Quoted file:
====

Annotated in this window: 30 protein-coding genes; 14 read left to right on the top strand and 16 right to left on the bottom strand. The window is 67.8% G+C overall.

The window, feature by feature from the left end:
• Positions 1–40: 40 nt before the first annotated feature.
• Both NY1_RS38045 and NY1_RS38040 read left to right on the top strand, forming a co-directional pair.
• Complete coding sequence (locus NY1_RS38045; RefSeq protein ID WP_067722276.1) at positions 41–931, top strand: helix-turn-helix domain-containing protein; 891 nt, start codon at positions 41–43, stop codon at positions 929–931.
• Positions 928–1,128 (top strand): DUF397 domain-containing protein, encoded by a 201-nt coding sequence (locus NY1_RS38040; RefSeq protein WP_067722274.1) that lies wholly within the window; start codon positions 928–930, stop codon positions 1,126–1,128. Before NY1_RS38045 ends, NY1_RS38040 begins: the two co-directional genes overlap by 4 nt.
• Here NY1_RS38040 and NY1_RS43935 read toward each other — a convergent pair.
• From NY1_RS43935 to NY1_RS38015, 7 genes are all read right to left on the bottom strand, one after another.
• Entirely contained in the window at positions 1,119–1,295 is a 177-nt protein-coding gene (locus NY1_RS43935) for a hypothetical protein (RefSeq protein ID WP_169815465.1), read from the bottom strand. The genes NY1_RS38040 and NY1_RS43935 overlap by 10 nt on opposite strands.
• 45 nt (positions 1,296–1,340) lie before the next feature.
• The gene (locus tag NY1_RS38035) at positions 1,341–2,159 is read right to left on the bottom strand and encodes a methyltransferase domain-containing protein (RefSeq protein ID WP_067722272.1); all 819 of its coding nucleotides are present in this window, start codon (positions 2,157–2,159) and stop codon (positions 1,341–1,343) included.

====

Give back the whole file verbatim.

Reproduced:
Annotated in this window: 30 protein-coding genes; 14 read left to right on the top strand and 16 right to left on the bottom strand. The window is 67.8% G+C overall.

The window, feature by feature from the left end:
• Positions 1–40: 40 nt before the first annotated feature.
• Both NY1_RS38045 and NY1_RS38040 read left to right on the top strand, forming a co-directional pair.
• Complete coding sequence (locus NY1_RS38045; RefSeq protein ID WP_067722276.1) at positions 41–931, top strand: helix-turn-helix domain-containing protein; 891 nt, start codon at positions 41–43, stop codon at positions 929–931.
• Positions 928–1,128 (top strand): DUF397 domain-containing protein, encoded by a 201-nt coding sequence (locus NY1_RS38040; RefSeq protein WP_067722274.1) that lies wholly within the window; start codon positions 928–930, stop codon positions 1,126–1,128. Before NY1_RS38045 ends, NY1_RS38040 begins: the two co-directional genes overlap by 4 nt.
• Here NY1_RS38040 and NY1_RS43935 read toward each other — a convergent pair.
• From NY1_RS43935 to NY1_RS38015, 7 genes are all read right to left on the bottom strand, one after another.
• Entirely contained in the window at positions 1,119–1,295 is a 177-nt protein-coding gene (locus NY1_RS43935) for a hypothetical protein (RefSeq protein ID WP_169815465.1), read from the bottom strand. The genes NY1_RS38040 and NY1_RS43935 overlap by 10 nt on opposite strands.
• 45 nt (positions 1,296–1,340) lie before the next feature.
• The gene (locus tag NY1_RS38035) at positions 1,341–2,159 is read right to left on the bottom strand and encodes a methyltransferase domain-containing protein (RefSeq protein ID WP_067722272.1); all 819 of its coding nucleotides are present in this window, start codon (positions 2,157–2,159) and stop codon (positions 1,341–1,343) included.